Black Lives Matters Minneapolis is a hodgepodge group: a law professor with a long track record of outspokenness, a diversity coordinator for the city of Minneapolis and a ­veteran labor organizer.

Among the rest are students, teachers and community activists.

But the group’s goals broadly remain the same: Bringing awareness to the issue of police violence against blacks.

The group is planning its biggest event yet at 1 p.m. Monday, when leaders plan to take over the busy intersection of University and Snelling avenues in St. Paul and then march to the Capitol to commemorate Martin Luther King Jr. Day.

The group is calling the demonstration “#ReclaimMLK” and it is shaping up to be more boisterous and unpredictable than a long-standing MLK Day breakfast and march re-enactment at Macalester College earlier in the day.

Organizers said the protest was planned to coincide with MLK Day because his “life’s work was the elevation, honoring, and defense of black lives.”

Black Lives Matter Minneapolis, like its counterparts around the country, first sprouted in the wake of police shootings of unarmed black men that drew national attention and outrage. They say that many of the same tensions between police and blacks exist in Minneapolis and St. Paul, but without adequate response from local political leaders.

“We have a related policing crisis in this county where black men and children are being gunned down,” said Lena Gardner, a spokeswoman for the group. “We are raising the tension in the country so that it can no longer be ignored.”

Already, more than 2,100 people have RSVP’d via Facebook for the Black Lives Matter march, where organizers have declined to reveal the planned 4-mile protest route. Organizers say they are working with St. Paul police to ensure a peaceful day.

It was not clear whether the march is authorized by city officials. St. Paul requires a permit granted by the chief of police for public assemblies or demonstrations of more than 25 people.

A St. Paul police spokesman did not respond to a message seeking comment on Friday.

The group has proved willing to test police and local authorities, though without violence or property damage.

After being warned to stay away, roughly 3,000 protesters converged at the Mall of America in Bloomington in December and briefly shut down businesses in a corner of the mall.

Bloomington police officers in riot gear broke up the march and at least 10 are facing misdemeanor charges.

Some black leaders are urging the group to refrain from being too confrontational and potentially doing the cause more harm than good.

“Certainly Dr. King embodied the right to protest and used it to inspire social change,” said the Rev. Charles Gill, with ­Pilgrim Baptist Church. “We are asking that protesters honor his spirit by going through the proper channels, applying for a permit and committing themselves to protesting peacefully.”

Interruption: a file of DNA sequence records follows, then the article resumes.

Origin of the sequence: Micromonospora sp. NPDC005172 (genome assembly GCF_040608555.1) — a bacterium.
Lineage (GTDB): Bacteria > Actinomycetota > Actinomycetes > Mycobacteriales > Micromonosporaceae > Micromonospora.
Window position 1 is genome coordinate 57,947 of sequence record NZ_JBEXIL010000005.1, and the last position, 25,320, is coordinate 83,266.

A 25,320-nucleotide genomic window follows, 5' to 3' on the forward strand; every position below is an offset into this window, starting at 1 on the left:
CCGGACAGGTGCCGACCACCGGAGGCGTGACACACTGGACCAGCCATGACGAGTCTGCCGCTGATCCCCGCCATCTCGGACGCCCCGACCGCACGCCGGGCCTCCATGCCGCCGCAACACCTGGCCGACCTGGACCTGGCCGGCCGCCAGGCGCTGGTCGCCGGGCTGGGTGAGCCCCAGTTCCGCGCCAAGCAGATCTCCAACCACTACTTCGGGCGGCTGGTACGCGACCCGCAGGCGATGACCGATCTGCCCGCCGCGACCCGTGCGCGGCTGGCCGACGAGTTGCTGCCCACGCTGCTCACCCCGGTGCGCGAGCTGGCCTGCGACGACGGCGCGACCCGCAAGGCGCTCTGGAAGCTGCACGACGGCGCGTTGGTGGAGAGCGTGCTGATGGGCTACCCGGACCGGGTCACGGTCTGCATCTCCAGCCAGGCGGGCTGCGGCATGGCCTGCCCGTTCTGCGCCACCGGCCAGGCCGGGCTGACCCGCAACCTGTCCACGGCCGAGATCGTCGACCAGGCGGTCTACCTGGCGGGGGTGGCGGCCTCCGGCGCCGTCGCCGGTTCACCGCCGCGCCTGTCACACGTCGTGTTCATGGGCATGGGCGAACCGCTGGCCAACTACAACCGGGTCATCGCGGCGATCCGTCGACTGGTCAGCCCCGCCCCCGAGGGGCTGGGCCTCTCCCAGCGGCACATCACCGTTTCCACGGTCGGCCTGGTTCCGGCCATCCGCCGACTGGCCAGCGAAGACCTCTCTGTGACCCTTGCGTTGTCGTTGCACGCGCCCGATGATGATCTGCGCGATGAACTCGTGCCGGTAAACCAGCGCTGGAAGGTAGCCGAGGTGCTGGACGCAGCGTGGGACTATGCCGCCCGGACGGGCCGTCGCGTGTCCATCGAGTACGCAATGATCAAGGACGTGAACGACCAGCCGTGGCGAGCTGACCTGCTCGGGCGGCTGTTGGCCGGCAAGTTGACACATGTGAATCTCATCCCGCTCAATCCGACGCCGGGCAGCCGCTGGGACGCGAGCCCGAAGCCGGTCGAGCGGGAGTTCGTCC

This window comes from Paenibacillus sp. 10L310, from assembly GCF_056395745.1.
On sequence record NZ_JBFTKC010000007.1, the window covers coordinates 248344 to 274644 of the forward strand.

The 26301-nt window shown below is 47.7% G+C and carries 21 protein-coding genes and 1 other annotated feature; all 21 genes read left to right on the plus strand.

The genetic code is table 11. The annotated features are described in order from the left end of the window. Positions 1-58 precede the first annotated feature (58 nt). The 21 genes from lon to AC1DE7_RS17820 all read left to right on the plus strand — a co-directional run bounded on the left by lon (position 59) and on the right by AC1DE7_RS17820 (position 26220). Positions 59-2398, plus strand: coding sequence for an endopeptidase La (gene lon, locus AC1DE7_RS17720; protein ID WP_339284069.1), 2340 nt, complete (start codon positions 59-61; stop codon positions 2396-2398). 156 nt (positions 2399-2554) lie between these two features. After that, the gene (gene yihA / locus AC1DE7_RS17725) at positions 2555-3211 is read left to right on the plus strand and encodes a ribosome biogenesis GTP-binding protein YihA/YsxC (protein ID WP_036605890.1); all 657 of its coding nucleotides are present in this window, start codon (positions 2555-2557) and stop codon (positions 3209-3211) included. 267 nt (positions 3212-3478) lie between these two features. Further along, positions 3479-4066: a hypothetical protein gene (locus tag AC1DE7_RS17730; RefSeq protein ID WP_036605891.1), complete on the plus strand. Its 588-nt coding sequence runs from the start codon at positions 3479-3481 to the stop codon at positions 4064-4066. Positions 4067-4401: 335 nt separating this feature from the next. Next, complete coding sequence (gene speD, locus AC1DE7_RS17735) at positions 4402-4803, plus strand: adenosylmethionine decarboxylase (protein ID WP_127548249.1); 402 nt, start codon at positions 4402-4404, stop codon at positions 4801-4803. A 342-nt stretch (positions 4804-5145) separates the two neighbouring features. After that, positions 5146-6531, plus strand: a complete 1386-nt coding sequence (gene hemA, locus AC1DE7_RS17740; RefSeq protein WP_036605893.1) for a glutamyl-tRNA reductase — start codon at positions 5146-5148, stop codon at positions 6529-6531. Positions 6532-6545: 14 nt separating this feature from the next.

The growing profile of Black Lives Matter comes amid a simmering national debate over police conduct that intensified after recent grand jury decisions not to indict white police officers in the killings of unarmed black men in Missouri and New York.

The group has demonstrated that it can organize quickly. Members rely on such social media sites as Twitter, Instagram, Facebook and, a site that lets users generate their own social media ­networks.

Eschewing traditional media and time-consuming e-mail campaigns, the group relies on social media hashtags to draw attention to their cause, organize gatherings and recruit new members. The hashtag #BlackLivesMatter has been used nearly 630,000 times in the past 30 days, according to social media analytics site Topsy.

Black Lives Matter burst into the public consciousness following several high profile protests, including one that shut down a stretch of ­Interstate 35W.

Lately, the group has gained support of U.S. Rep. Keith Ellison, D-Minn., and Minneapolis City Council members Alondra Cano and Cam Gordon.

Gardner, the spokeswoman for the group, said the group is combating the notion that young people don’t care deeply about social issues.

“There’s this perception out there that people aren’t willing to pay the price, so to speak,” she said.

The group’s members have been charged with crimes ranging from unlawful assembly and public nuisance to trespassing and disorderly conduct.

Like other social media phenomena, Black Lives Matter continues to rapidly evolve. The group lacks a central identifiable leader, instead being guided by a group of organizers with various ideas, goals and interests.

“Four months ago, five months ago, this group didn’t exist really as Black Lives Matter,” said Teresa Nelson, legal director for the ACLU of Minnesota. “They seem to be gaining momentum … I think they might look different in five months than they do now.”